Under these conditions, calves fed the low level lost 0.1 pounds of bodyweight per day, and calves fed high level gained 0.9 pound per day. Immune measurements were similar between groups.

Since the calves lost bodyweight in the 21-day trial, some scientists have suggested that they are below their maintenance requirement; however, this is uncertain. Additionally, growth – not health – was the large difference in level of milk replacer fed. Sickness appeared to be robbing nutrients for growth.

Calves under 2 or 3 weeks old have immature body systems for regulating body temperature, immunity and digestion. This is demonstrated by calf performance in the first seven days of a trial feeding three levels of milk replacer, shown in Figure 1 .

calf performance in the first seven days of a trial feeding three levels of milk replacer

Calves fed the control program (1 pound of a 20 percent protein, 20 percent fat milk replacer) on average gained bodyweight; yet about one-third of the individual calves lost weight. However, calves fed a moderate or aggressive program (1.5 pounds or more of a 26 percent protein, 17 percent fat milk replacer) had few calves losing weight during the first seven days.

A gallon of milk or milk replacer (or approximately 1 pound of solids) supports approximately 0.3 pounds of daily bodyweight gain in the young calf according to the nutrient requirements of dairy cattle.

This program of a gallon of milk or milk replacer, along with free-choice dry starter feed, can support approximately 1 pound of bodyweight gain over the first six weeks or so of a calf’s life pre-weaning. Yet, environmental stress or sickness can rob nutrients from growth.

At least five other trials have reported more respiratory or digestive sickness with high then low levels (approximately 1 pound of solids) of milk replacer in peer-reviewed journal articles. However, most controlled research in scientific journals report no differences in health of calves with different amounts of nutrients fed via the milk replacer.

Take-home summary
There is much press that one can feed more milk replacer and improve immunity of the calf. The data regarding whether the level of milk replacer is involved in immunity is not clear. In fact, some articles show that health and/or immunity is poor at 2-plus pounds of milk replacer solids compared to about 1 pound of milk replacer solids.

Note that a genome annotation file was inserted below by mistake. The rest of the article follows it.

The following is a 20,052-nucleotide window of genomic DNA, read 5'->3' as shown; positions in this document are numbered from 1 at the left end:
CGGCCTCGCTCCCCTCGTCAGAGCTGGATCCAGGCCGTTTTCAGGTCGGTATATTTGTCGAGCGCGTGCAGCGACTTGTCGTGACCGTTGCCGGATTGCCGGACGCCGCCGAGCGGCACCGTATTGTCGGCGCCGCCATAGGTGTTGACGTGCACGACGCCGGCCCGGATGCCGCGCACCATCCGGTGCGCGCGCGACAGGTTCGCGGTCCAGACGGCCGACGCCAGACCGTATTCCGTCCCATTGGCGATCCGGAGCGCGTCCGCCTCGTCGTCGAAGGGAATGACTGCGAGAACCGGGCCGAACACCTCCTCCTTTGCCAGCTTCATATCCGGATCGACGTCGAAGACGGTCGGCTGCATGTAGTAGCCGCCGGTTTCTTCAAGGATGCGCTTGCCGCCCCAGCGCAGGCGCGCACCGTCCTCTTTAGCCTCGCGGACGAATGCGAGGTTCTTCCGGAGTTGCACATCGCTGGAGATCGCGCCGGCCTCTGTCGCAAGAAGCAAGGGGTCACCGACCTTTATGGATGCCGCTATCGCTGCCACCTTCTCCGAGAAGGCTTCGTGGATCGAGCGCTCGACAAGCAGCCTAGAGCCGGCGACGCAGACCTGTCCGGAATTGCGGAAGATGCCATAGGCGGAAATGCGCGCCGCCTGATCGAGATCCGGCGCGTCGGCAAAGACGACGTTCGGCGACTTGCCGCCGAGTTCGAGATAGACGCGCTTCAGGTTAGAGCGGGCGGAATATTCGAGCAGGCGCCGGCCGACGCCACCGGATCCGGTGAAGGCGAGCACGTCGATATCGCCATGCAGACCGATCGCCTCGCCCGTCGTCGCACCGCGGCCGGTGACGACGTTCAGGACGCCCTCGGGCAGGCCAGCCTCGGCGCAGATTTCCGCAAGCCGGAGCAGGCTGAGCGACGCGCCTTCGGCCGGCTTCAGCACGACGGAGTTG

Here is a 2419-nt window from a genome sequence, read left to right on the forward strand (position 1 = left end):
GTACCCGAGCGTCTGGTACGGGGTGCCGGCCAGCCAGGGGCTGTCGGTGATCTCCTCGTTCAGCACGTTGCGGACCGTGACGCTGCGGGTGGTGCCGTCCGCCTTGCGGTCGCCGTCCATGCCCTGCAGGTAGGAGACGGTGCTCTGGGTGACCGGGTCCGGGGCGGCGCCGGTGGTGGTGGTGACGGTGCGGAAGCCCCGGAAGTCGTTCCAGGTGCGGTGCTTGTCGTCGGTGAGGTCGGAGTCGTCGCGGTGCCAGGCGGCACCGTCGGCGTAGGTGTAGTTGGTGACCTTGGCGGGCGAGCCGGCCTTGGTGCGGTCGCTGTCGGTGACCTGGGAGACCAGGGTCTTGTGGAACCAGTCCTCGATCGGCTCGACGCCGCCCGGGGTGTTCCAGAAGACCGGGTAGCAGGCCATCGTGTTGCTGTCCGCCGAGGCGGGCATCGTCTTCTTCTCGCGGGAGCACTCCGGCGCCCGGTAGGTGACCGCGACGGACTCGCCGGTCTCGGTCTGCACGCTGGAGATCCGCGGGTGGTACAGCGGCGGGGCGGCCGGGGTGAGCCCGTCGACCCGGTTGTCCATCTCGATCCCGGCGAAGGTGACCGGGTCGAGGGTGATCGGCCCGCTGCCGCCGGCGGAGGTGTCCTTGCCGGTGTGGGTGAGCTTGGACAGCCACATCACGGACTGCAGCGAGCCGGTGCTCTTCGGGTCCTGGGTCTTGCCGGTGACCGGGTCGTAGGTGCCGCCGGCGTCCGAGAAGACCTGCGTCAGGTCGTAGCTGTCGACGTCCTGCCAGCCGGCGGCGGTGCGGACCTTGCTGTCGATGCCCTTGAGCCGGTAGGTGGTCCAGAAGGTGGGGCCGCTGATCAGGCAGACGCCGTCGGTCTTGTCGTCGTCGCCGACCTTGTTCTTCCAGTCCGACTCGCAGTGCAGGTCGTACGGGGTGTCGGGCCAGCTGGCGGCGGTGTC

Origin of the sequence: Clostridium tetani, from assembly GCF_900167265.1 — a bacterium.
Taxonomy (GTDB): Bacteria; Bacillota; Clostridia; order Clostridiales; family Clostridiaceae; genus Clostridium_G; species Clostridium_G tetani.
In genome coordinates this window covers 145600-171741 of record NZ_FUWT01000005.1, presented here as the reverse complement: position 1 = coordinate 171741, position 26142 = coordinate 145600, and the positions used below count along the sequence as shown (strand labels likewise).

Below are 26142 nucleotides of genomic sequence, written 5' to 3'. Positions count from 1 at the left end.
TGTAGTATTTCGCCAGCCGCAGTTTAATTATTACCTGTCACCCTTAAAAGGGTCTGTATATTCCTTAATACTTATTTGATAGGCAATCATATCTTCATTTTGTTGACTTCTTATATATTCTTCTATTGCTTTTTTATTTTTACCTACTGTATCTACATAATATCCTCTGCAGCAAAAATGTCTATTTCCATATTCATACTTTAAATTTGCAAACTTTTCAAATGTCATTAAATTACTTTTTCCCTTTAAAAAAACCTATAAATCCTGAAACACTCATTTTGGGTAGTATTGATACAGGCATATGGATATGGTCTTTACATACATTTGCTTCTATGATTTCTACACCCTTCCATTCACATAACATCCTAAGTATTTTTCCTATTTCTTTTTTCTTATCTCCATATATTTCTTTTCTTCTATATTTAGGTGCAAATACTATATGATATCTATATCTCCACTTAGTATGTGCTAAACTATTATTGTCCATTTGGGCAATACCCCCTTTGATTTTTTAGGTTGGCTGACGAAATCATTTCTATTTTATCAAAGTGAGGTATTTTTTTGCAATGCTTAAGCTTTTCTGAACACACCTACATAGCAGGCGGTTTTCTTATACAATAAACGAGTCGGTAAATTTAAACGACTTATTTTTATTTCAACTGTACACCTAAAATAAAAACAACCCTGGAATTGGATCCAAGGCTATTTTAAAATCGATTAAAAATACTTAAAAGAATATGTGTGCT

It would appear that a threshold related to level of milk replacer and immunity/health could be maintenance. If calves are fed below maintenance (a very low level of milk replacer), then immunity might be poor.

We want to use this information to feed calves better. Farmers do not intentionally feed calves below maintenance. Farmers care for their animals. Here are some items to consider in how we feed and care for calves.

Housing and management trumps nutrition
Keep drafts off of calves and yet maintain good ventilation. Insulate calves from the cold ground with abundant long-straw bedding. If at all possible, use long, dry straw instead of shavings.

A scientific trial reported that bedding calves with straw supported more bodyweight gain than bedding with dry wood shavings or even an additional half-pound of milk replacer solids fed per day.

Avoid 1 pound per day conventional programs if management is less than excellent
These programs of about 1 gallon of liquid daily may not cover the maintenance requirements of calves during their first few weeks of life when calves do not consume large amounts of starter. This is all dependent upon housing, environmental temperatures and management.

Yet for that baby calf’s immature metabolism, along with temperature and pathogen stresses, 1 pound of solids per day has limitations. If immunity is related to being fed below maintenance, again, 1 pound of solids from milk or milk replacer could be too little to feed.

Feeding functional nutrients can improve health and immunity
In several species, including calves, functional nutrients like specific fatty acids and colostrum are known to aid in immune function and health. These levels in the diet may relate back to meeting specific minimum levels of these functional nutrients in the diet. This is a topic for another article. PD

Jim Quigley is technical and research manager – calf and heifer with Provimi North America. Gale Bateman is a ruminant nutritionist with Akey.

References omitted due to space but are available upon request. Click here to email an editor.

Mark Hill


Mark Hill

Ruminant Nutrition and Research
Provimi North America